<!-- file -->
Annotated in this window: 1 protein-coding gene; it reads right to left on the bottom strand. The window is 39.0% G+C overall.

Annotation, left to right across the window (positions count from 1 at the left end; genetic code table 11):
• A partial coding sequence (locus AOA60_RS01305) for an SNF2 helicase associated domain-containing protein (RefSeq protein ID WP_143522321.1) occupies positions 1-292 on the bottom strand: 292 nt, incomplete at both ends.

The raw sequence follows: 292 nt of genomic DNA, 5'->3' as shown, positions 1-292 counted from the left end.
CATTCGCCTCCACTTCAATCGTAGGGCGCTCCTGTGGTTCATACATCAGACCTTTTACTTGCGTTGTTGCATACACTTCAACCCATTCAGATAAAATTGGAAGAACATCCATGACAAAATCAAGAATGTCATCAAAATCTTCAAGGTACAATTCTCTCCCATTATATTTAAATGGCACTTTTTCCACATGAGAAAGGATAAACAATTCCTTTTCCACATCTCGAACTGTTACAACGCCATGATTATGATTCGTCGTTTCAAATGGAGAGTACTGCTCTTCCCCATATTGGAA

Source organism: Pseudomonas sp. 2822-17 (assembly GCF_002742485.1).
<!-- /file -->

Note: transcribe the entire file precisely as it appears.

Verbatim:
Annotated in this window: 1 protein-coding gene; it reads right to left on the bottom strand. The window is 39.0% G+C overall.

Annotation, left to right across the window (positions count from 1 at the left end; genetic code table 11):
• A partial coding sequence (locus AOA60_RS01305) for an SNF2 helicase associated domain-containing protein (RefSeq protein ID WP_143522321.1) occupies positions 1-292 on the bottom strand: 292 nt, incomplete at both ends.

The raw sequence follows: 292 nt of genomic DNA, 5'->3' as shown, positions 1-292 counted from the left end.
CATTCGCCTCCACTTCAATCGTAGGGCGCTCCTGTGGTTCATACATCAGACCTTTTACTTGCGTTGTTGCATACACTTCAACCCATTCAGATAAAATTGGAAGAACATCCATGACAAAATCAAGAATGTCATCAAAATCTTCAAGGTACAATTCTCTCCCATTATATTTAAATGGCACTTTTTCCACATGAGAAAGGATAAACAATTCCTTTTCCACATCTCGAACTGTTACAACGCCATGATTATGATTCGTCGTTTCAAATGGAGAGTACTGCTCTTCCCCATATTGGAA

Source organism: Pseudomonas sp. 2822-17 (assembly GCF_002742485.1).